Reformatting a computer will reset it to the factor image, all data must be backed up or it WILL be lost. There are several reasons to reformat a hard drive. A few reasons include but are not limited to: driver issues, virus, cleaning up, getting rid of the computer, etc.

Step 2 Recovery Disk Creator
Every new windows vista owner should know that the new computers are not supplied with recovery disks anymore. The manufacturer allows the user to create one set of disks upon the purchase of a new machine. It is important to create the disks early as driver issues and viruses may arise. In order to create recovery disks on windows vista you want to click on the start menu. Next, type in recovery in the Start Search option area. Next, click on recovery disk creation and follow the process. It will require that you have about 3 dvds or about 7 cds to create the recovery disks.
REFORMATING HARD DRIVE!

Once the recovery disks have been made reformatting windows vista is quite simple. Insert the recovery disks into the cd/dvd tray on the machine. You are now going to want to turn the computer off. When the computer has turned off, go ahead and turn it back on. A screen should pop up asking you whether you want to boot from Hard Drive or Disk. Choose the disk option. After you make it this far it is a downhill process. Next you follow the on-screen instruction make sure you reformat the machine, not recover it.

Good Luck :0)

Apr 11, 2010 | Computers & Internet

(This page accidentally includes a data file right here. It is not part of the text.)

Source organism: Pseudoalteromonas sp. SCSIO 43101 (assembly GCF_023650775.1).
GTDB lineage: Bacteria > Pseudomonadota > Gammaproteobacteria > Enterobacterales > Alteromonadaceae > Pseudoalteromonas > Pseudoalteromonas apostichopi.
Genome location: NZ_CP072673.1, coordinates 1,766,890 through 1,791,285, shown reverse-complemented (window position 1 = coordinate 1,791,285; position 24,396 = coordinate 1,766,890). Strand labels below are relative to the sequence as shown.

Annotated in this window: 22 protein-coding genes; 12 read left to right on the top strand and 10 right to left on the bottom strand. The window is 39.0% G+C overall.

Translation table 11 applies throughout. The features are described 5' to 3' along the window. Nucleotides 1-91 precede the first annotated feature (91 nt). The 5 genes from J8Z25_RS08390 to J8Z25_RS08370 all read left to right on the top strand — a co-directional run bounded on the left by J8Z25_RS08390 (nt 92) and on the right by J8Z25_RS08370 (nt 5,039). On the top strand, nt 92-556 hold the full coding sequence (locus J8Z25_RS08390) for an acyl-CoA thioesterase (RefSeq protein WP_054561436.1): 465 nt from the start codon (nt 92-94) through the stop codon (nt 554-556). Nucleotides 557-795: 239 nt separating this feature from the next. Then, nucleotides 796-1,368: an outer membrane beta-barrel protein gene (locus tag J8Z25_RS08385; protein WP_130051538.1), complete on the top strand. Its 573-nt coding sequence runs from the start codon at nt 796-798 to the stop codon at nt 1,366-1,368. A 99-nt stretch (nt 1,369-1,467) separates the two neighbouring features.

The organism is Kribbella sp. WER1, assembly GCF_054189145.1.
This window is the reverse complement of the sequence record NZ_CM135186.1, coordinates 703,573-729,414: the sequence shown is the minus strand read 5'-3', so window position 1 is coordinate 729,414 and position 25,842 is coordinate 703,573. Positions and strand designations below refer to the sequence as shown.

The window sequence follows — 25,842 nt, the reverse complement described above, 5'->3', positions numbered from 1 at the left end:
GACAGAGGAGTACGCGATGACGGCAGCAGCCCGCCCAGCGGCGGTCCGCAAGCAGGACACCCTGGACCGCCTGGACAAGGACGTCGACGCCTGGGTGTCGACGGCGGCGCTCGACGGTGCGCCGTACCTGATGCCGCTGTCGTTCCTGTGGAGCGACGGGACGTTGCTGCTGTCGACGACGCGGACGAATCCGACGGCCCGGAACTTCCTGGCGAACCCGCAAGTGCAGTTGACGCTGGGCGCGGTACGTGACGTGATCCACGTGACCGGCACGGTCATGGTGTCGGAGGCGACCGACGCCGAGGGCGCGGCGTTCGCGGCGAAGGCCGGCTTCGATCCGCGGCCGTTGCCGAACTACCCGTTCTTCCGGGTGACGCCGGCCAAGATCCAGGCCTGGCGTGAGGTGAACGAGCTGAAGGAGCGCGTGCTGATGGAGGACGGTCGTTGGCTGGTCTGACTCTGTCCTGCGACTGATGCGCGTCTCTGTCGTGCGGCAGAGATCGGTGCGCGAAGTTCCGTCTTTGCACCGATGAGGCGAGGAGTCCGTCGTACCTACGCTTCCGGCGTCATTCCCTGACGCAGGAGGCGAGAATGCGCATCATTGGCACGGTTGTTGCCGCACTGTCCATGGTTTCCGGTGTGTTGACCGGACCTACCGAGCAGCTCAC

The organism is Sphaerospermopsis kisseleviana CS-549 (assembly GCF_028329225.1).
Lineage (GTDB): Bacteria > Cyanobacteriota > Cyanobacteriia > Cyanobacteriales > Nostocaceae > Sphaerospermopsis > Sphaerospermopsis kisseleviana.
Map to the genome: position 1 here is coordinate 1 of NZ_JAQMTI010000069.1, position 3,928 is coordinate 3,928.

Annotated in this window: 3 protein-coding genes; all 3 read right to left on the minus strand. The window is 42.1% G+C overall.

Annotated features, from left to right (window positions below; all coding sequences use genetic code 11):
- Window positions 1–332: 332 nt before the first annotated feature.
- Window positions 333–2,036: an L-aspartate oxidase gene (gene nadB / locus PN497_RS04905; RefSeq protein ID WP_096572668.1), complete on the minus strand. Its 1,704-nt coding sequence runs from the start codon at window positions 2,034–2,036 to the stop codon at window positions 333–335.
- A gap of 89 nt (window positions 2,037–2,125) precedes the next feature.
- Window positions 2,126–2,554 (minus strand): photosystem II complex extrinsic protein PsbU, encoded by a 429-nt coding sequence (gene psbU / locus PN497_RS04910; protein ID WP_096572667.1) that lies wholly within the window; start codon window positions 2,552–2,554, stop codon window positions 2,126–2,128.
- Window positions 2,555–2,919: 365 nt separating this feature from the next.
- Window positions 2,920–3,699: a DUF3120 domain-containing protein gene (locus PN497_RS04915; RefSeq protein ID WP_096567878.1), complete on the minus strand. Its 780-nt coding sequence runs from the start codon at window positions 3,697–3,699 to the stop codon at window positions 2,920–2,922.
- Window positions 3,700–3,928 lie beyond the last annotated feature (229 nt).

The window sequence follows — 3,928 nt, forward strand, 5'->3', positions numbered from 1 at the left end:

1 Answer

Getting out of the initial set up


First try to Boot to Last Known Good Configuration.. do this by pressing F8 upon bootup...look at the prompt screen for the option mentioned OR

Attempt to boot up in Safe Mode....
Do This by pressing F8 Upon bootup, it will take you to a black Safe Mode Options screen... once there choose the first option.. boot into Safe Mode Only.. If you are able to boot into windows that way,, you can then check for problems... Like checking the device manager for errors, Check the Status of your hard drive.. etc.

Jun 04, 2008 | Dell Latitude C400 Notebook

2 Answers

I have a bad virus and need to crash my hard driveand relaod


There is no virus in existence other then bios viruses that can survive a reformat restore.
find your restore disks or call the original manufacturer to obtain the original software. 
if you do not have a name brand machine. you will need to reformat yourself and re install the OS manually.

May 01, 2008 | Computers & Internet

Not finding what you are looking for?
Gateway GT4016 Desktop PC Logo

Related Topics:

26 people viewed this question

Ask a Question

Usually answered in minutes!

Top Gateway Computers & Internet Experts

Les Dickinson
Les Dickinson

Level 3 Expert

18394 Answers

Prashant M
Prashant M

Level 3 Expert

2260 Answers

Matthew Spark
Matthew Spark

Level 3 Expert

1066 Answers

Are you a Gateway Computer and Internet Expert? Answer questions, earn points and help others

Answer questions

Manuals & User Guides

Loading...